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Record-breaking Heat Waves Blaze Through the US, At Least 2 Confirmed Dead

A native of New York, Alina has a Bachelors degree in Corporate Communications from Baruch College and writes about human rights' related issues, politics, tech and society.
Published: July 26, 2022
A man tries to cool himself with a bottle of water during the first heat wave of the year on June 9, 2008 in New York City. (Image: Spencer Platt via Getty Images)

Millions of Americans are bracing themselves for what the country’s National Weather Service (NWS) has warned as “dangerously hot conditions.” The temperatures, which have reached 105 to 110 degrees Fahrenheit (40.55 to 43.33 degrees Celsius), are expected to last through the week.

“Numerous record highs are forecast to be tied and/or broken today in the Northeast,” the NWS said in an announcement released on July 24, advising people to stay indoors if possible and remain hydrated. 

An “excessive heat warning” was issued for large swaths of Pennsylvania, Delaware and New Jersey, the NSW’s announcement said, adding that “the extreme heat and humidity will significantly increase the potential for heat-related illnesses, particularly for those working or participating in outdoor activities.”


The NSW added that in Oklahoma, Las Vegas and multiple cities in Texas, temperatures could reach as high as 111 degrees, and urged residents there to check on vulnerable people (children, the elderly, and those with underlying medical conditions), for symptoms of heatstroke. 

Pacific Northwest braces for second heat wave in two years

As of the middle of the week, the Pacific Northwest is bracing for a major heat wave just as the Northeastern part of the United States will soon see a slight break in extreme temperatures.

In Washington state and Oregon temperatures were forecast to top 100 degrees Fahrenheit (37.8 Celsius) in some places as climate change fuels longer hot spells in a region where such events were historically uncommon.

While high temperatures are sometimes seen in the Northeast for extended periods, local officials and residents in the Northwest have been scrambling to adjust to longer, hotter heat waves following last summer’s deadly “heat dome.”

Confirmed deaths 

In New York City, one heat-related death was reported on Monday (July 25), with the city’s chief medical examiner announcing that the patient’s death was due to “hypertensive cardiovascular disease and pulmonary emphysema” in relation to the extreme temperatures. No other details about the victim were made immediately available.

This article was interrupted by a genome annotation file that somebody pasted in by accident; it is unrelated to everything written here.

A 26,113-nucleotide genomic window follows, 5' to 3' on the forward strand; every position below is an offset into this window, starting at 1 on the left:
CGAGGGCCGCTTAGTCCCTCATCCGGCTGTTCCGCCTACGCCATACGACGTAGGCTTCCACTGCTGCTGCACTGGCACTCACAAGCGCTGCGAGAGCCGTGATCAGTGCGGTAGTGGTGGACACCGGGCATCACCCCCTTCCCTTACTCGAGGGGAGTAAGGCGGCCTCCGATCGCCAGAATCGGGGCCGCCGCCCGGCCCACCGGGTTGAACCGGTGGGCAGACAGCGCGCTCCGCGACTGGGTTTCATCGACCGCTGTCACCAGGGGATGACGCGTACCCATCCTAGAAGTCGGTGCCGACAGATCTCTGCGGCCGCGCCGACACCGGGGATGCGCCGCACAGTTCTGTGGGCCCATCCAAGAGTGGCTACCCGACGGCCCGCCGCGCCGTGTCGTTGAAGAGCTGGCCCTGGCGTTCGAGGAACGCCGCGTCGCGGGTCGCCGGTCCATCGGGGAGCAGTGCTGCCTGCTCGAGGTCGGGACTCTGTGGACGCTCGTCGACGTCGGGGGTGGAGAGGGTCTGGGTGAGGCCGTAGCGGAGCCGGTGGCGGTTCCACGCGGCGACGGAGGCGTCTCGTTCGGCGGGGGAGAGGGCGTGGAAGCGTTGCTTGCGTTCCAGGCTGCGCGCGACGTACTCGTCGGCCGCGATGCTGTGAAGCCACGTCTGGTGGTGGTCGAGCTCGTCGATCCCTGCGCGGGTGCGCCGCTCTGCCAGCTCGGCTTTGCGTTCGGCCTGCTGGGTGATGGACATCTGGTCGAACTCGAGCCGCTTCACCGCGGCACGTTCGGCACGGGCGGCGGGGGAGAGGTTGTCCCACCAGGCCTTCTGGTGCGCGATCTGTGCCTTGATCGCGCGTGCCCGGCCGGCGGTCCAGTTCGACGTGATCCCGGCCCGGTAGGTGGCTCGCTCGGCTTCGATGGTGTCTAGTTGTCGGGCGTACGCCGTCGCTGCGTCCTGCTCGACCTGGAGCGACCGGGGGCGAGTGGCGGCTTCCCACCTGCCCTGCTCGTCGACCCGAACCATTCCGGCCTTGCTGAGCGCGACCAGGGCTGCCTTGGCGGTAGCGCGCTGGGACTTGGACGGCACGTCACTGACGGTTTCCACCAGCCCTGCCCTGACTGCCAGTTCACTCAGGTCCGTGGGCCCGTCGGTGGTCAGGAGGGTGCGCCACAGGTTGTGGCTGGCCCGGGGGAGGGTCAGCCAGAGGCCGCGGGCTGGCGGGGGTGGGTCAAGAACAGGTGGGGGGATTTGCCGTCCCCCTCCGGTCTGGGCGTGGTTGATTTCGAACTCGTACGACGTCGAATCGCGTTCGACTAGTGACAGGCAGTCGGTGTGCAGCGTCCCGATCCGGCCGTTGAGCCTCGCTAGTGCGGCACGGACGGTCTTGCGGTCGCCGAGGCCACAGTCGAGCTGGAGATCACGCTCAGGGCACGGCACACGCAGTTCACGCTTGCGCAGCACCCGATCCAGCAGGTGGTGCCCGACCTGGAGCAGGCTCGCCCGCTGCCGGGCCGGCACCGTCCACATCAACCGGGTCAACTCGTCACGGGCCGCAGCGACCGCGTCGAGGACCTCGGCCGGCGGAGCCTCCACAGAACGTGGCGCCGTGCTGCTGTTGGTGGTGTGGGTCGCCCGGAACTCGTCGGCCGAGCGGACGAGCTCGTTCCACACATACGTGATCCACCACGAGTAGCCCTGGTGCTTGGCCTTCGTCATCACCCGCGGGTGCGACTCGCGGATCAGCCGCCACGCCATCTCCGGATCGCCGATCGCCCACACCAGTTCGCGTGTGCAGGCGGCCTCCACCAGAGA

In Allentown, Pennsylvania, a 73-year-old man died of heat-related complications on July 24, NBC Philadelphia reported — adding that the state was experiencing a continuous stretch of temperatures reaching over 96 degrees.

According to the Lehigh County Coroner’s Office, the patient “died in his home from complications of insulin-dependent diabetes and hyperthermia, which is an abnormally high body temperature,” and that the man had “suffered from excessive heat exposure, complicated by underlying medical conditions.” 

On July 24, temperatures in Philadelphia reached over 100 degrees for the first time in a decade, prompting the NSW to issue a warning reminding people that heat kills more people than any other type of weather event in the country each year.

According to the NSW, a cold front approaching the Northeast on July 25 and 26 should bring some “less oppressive temperatures,” but warned that it could also bring about thunderstorms and high winds. 

In the Pacific Northwest heat wave experienced in June and early July 2021, about 800 people died across Oregon, Washington and British Columbia during the days-long extreme heat event, which saw record temperatures soar to 116 degrees F (46.7 C) in Portland and smash heat records in cities and towns across the region. Many of those who died were elderly and lived alone.

“To have five-day stretches or a weeklong stretch above 90 degrees is very, very rare for the Pacific Northwest,” said Vivek Shandas, professor of climate adaptation at Portland State University.

Many homes in the Pacific Northwest lack air conditioning given the typically moderate, overcast climate of the region.

Multnomah County, which includes Portland, is opening four overnight emergency cooling shelters starting Tuesday where vulnerable populations will be able to spend the night.

The Associated Press contributed to this report.